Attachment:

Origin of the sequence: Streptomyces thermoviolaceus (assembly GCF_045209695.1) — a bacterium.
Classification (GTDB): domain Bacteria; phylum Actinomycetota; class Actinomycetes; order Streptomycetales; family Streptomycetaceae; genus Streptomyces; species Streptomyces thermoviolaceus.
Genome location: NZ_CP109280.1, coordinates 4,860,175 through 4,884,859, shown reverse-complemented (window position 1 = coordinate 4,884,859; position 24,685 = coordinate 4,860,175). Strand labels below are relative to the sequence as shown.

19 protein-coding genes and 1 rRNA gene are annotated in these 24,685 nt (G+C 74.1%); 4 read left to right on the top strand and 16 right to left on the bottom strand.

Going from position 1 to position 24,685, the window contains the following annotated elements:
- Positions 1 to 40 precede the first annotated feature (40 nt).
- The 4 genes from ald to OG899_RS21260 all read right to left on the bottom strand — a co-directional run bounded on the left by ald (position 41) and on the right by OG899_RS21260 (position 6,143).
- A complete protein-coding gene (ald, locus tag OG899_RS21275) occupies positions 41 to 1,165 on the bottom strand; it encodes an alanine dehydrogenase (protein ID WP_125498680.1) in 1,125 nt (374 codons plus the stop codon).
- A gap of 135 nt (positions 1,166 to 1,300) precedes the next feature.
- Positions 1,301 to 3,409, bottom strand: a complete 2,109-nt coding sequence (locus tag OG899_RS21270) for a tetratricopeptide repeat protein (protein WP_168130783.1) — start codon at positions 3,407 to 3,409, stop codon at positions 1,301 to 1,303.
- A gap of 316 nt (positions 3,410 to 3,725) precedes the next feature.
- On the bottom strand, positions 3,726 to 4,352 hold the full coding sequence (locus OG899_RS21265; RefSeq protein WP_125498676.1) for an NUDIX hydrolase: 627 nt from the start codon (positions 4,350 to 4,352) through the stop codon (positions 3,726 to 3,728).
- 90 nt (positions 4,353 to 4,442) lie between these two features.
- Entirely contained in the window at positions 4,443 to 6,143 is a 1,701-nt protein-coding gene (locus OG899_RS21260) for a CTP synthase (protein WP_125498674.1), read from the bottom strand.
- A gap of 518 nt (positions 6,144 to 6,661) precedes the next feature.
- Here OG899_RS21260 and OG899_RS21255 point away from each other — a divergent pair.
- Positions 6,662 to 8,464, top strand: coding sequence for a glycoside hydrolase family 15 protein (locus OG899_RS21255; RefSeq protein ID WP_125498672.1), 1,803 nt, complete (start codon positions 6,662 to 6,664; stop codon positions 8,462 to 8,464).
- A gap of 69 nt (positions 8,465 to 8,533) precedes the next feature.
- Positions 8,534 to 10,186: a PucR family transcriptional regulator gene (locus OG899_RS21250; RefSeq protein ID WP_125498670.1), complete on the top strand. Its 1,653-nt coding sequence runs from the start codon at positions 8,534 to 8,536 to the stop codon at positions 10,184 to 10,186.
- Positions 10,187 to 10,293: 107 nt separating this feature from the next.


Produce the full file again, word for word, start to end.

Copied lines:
Origin of the sequence: Streptomyces thermoviolaceus (assembly GCF_045209695.1) — a bacterium.
Classification (GTDB): domain Bacteria; phylum Actinomycetota; class Actinomycetes; order Streptomycetales; family Streptomycetaceae; genus Streptomyces; species Streptomyces thermoviolaceus.
Genome location: NZ_CP109280.1, coordinates 4,860,175 through 4,884,859, shown reverse-complemented (window position 1 = coordinate 4,884,859; position 24,685 = coordinate 4,860,175). Strand labels below are relative to the sequence as shown.

19 protein-coding genes and 1 rRNA gene are annotated in these 24,685 nt (G+C 74.1%); 4 read left to right on the top strand and 16 right to left on the bottom strand.

Going from position 1 to position 24,685, the window contains the following annotated elements:
- Positions 1 to 40 precede the first annotated feature (40 nt).
- The 4 genes from ald to OG899_RS21260 all read right to left on the bottom strand — a co-directional run bounded on the left by ald (position 41) and on the right by OG899_RS21260 (position 6,143).
- A complete protein-coding gene (ald, locus tag OG899_RS21275) occupies positions 41 to 1,165 on the bottom strand; it encodes an alanine dehydrogenase (protein ID WP_125498680.1) in 1,125 nt (374 codons plus the stop codon).
- A gap of 135 nt (positions 1,166 to 1,300) precedes the next feature.
- Positions 1,301 to 3,409, bottom strand: a complete 2,109-nt coding sequence (locus tag OG899_RS21270) for a tetratricopeptide repeat protein (protein WP_168130783.1) — start codon at positions 3,407 to 3,409, stop codon at positions 1,301 to 1,303.
- A gap of 316 nt (positions 3,410 to 3,725) precedes the next feature.
- On the bottom strand, positions 3,726 to 4,352 hold the full coding sequence (locus OG899_RS21265; RefSeq protein WP_125498676.1) for an NUDIX hydrolase: 627 nt from the start codon (positions 4,350 to 4,352) through the stop codon (positions 3,726 to 3,728).
- 90 nt (positions 4,353 to 4,442) lie between these two features.
- Entirely contained in the window at positions 4,443 to 6,143 is a 1,701-nt protein-coding gene (locus OG899_RS21260) for a CTP synthase (protein WP_125498674.1), read from the bottom strand.
- A gap of 518 nt (positions 6,144 to 6,661) precedes the next feature.
- Here OG899_RS21260 and OG899_RS21255 point away from each other — a divergent pair.
- Positions 6,662 to 8,464, top strand: coding sequence for a glycoside hydrolase family 15 protein (locus OG899_RS21255; RefSeq protein ID WP_125498672.1), 1,803 nt, complete (start codon positions 6,662 to 6,664; stop codon positions 8,462 to 8,464).
- A gap of 69 nt (positions 8,465 to 8,533) precedes the next feature.
- Positions 8,534 to 10,186: a PucR family transcriptional regulator gene (locus OG899_RS21250; RefSeq protein ID WP_125498670.1), complete on the top strand. Its 1,653-nt coding sequence runs from the start codon at positions 8,534 to 8,536 to the stop codon at positions 10,184 to 10,186.
- Positions 10,187 to 10,293: 107 nt separating this feature from the next.